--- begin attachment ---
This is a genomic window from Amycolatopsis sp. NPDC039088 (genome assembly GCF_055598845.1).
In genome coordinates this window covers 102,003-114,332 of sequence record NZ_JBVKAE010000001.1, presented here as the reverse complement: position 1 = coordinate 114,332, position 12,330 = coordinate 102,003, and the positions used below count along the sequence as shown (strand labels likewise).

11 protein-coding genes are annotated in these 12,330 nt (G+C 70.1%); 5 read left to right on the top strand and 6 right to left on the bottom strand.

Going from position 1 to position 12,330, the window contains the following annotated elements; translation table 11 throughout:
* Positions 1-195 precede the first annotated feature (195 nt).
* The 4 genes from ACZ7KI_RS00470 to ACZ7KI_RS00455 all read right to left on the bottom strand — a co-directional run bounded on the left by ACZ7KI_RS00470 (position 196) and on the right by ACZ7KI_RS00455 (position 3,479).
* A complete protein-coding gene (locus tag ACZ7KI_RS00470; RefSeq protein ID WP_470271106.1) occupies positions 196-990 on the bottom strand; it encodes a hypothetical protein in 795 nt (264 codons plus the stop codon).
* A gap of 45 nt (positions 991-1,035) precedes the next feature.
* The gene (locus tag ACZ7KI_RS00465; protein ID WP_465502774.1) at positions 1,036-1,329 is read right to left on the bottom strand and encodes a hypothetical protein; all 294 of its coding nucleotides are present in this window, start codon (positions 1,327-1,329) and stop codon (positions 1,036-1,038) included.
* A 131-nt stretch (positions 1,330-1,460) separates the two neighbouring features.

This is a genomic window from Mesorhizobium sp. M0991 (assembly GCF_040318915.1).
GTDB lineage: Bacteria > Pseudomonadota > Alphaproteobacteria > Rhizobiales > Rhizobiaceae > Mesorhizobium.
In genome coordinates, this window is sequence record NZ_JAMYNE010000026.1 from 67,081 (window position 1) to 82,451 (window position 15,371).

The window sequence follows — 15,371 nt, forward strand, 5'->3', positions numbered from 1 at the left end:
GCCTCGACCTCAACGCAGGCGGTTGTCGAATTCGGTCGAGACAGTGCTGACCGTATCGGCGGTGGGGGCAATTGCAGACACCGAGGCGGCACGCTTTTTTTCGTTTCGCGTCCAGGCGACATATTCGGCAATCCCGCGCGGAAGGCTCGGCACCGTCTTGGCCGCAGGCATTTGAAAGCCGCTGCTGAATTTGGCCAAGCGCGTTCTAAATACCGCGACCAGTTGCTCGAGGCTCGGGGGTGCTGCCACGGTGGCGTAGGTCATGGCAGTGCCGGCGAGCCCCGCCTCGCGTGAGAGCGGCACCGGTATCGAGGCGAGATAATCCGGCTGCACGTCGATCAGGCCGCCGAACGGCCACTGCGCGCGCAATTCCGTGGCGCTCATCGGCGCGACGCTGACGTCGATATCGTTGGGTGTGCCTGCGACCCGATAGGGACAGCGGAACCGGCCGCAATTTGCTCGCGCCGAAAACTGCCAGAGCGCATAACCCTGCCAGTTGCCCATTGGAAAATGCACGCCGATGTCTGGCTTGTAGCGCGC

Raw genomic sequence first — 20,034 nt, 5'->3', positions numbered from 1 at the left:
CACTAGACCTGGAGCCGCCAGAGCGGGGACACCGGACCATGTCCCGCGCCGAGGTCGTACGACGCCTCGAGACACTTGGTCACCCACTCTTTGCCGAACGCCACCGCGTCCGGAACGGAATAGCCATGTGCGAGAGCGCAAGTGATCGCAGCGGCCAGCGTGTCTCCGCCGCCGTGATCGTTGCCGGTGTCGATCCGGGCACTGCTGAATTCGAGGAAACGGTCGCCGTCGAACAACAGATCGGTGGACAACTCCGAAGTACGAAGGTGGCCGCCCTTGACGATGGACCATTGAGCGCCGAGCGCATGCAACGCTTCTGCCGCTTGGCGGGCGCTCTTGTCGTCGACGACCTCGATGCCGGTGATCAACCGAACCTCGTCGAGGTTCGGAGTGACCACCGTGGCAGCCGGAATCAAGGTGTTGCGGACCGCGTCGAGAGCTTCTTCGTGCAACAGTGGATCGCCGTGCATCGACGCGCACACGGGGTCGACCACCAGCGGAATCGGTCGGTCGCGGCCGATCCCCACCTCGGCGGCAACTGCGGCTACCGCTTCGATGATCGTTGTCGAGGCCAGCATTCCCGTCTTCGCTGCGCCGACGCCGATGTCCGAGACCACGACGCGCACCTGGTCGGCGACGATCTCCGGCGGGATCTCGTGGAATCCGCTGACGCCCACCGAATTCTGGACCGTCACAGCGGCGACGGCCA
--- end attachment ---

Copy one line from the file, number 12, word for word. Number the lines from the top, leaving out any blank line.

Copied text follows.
GTDB lineage: Bacteria > Pseudomonadota > Alphaproteobacteria > Rhizobiales > Rhizobiaceae > Mesorhizobium.